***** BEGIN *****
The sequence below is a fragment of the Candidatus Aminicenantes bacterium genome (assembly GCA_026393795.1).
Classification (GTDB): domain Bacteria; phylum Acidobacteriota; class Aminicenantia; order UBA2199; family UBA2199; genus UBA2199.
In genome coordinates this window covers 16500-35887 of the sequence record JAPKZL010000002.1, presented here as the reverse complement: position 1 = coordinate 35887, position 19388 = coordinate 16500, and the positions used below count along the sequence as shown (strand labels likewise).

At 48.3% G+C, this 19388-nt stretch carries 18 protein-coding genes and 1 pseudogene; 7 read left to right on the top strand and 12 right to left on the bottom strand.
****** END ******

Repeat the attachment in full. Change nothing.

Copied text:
The sequence below is a fragment of the Candidatus Aminicenantes bacterium genome (assembly GCA_026393795.1).
Classification (GTDB): domain Bacteria; phylum Acidobacteriota; class Aminicenantia; order UBA2199; family UBA2199; genus UBA2199.
In genome coordinates this window covers 16500-35887 of the sequence record JAPKZL010000002.1, presented here as the reverse complement: position 1 = coordinate 35887, position 19388 = coordinate 16500, and the positions used below count along the sequence as shown (strand labels likewise).

At 48.3% G+C, this 19388-nt stretch carries 18 protein-coding genes and 1 pseudogene; 7 read left to right on the top strand and 12 right to left on the bottom strand.